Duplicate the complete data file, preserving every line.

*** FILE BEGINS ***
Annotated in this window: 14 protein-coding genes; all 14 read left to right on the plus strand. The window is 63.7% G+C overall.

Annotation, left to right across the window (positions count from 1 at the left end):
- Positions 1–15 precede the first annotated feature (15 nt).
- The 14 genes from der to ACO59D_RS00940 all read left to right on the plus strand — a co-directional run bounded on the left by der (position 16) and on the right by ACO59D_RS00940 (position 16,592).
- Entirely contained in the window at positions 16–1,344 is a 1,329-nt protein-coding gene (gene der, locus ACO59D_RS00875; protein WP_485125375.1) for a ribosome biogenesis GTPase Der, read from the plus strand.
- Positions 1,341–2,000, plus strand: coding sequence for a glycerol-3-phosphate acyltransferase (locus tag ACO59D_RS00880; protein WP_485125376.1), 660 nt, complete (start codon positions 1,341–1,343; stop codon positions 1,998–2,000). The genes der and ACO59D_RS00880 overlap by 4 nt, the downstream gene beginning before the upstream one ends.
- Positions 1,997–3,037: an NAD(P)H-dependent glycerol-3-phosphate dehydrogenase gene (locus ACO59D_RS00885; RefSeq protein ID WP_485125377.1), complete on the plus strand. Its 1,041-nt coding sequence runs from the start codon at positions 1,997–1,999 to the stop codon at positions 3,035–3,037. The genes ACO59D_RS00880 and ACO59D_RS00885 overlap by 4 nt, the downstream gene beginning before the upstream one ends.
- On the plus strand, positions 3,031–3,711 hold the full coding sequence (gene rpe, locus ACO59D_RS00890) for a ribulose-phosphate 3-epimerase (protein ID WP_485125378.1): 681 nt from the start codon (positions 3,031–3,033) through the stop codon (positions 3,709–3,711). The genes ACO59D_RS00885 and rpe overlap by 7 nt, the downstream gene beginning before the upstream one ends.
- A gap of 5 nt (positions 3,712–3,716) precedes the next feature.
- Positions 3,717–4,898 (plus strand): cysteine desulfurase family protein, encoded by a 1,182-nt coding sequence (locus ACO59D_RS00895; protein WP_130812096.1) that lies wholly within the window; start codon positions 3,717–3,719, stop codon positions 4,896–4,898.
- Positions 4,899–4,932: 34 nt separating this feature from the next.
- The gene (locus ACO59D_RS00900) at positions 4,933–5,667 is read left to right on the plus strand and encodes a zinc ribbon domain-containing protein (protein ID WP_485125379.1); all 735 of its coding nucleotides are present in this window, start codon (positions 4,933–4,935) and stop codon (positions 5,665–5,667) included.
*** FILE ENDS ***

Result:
Annotated in this window: 14 protein-coding genes; all 14 read left to right on the plus strand. The window is 63.7% G+C overall.

Annotation, left to right across the window (positions count from 1 at the left end):
- Positions 1–15 precede the first annotated feature (15 nt).
- The 14 genes from der to ACO59D_RS00940 all read left to right on the plus strand — a co-directional run bounded on the left by der (position 16) and on the right by ACO59D_RS00940 (position 16,592).
- Entirely contained in the window at positions 16–1,344 is a 1,329-nt protein-coding gene (gene der, locus ACO59D_RS00875; protein WP_485125375.1) for a ribosome biogenesis GTPase Der, read from the plus strand.
- Positions 1,341–2,000, plus strand: coding sequence for a glycerol-3-phosphate acyltransferase (locus tag ACO59D_RS00880; protein WP_485125376.1), 660 nt, complete (start codon positions 1,341–1,343; stop codon positions 1,998–2,000). The genes der and ACO59D_RS00880 overlap by 4 nt, the downstream gene beginning before the upstream one ends.
- Positions 1,997–3,037: an NAD(P)H-dependent glycerol-3-phosphate dehydrogenase gene (locus ACO59D_RS00885; RefSeq protein ID WP_485125377.1), complete on the plus strand. Its 1,041-nt coding sequence runs from the start codon at positions 1,997–1,999 to the stop codon at positions 3,035–3,037. The genes ACO59D_RS00880 and ACO59D_RS00885 overlap by 4 nt, the downstream gene beginning before the upstream one ends.
- On the plus strand, positions 3,031–3,711 hold the full coding sequence (gene rpe, locus ACO59D_RS00890) for a ribulose-phosphate 3-epimerase (protein ID WP_485125378.1): 681 nt from the start codon (positions 3,031–3,033) through the stop codon (positions 3,709–3,711). The genes ACO59D_RS00885 and rpe overlap by 7 nt, the downstream gene beginning before the upstream one ends.
- A gap of 5 nt (positions 3,712–3,716) precedes the next feature.
- Positions 3,717–4,898 (plus strand): cysteine desulfurase family protein, encoded by a 1,182-nt coding sequence (locus ACO59D_RS00895; protein WP_130812096.1) that lies wholly within the window; start codon positions 3,717–3,719, stop codon positions 4,896–4,898.
- Positions 4,899–4,932: 34 nt separating this feature from the next.
- The gene (locus ACO59D_RS00900) at positions 4,933–5,667 is read left to right on the plus strand and encodes a zinc ribbon domain-containing protein (protein ID WP_485125379.1); all 735 of its coding nucleotides are present in this window, start codon (positions 4,933–4,935) and stop codon (positions 5,665–5,667) included.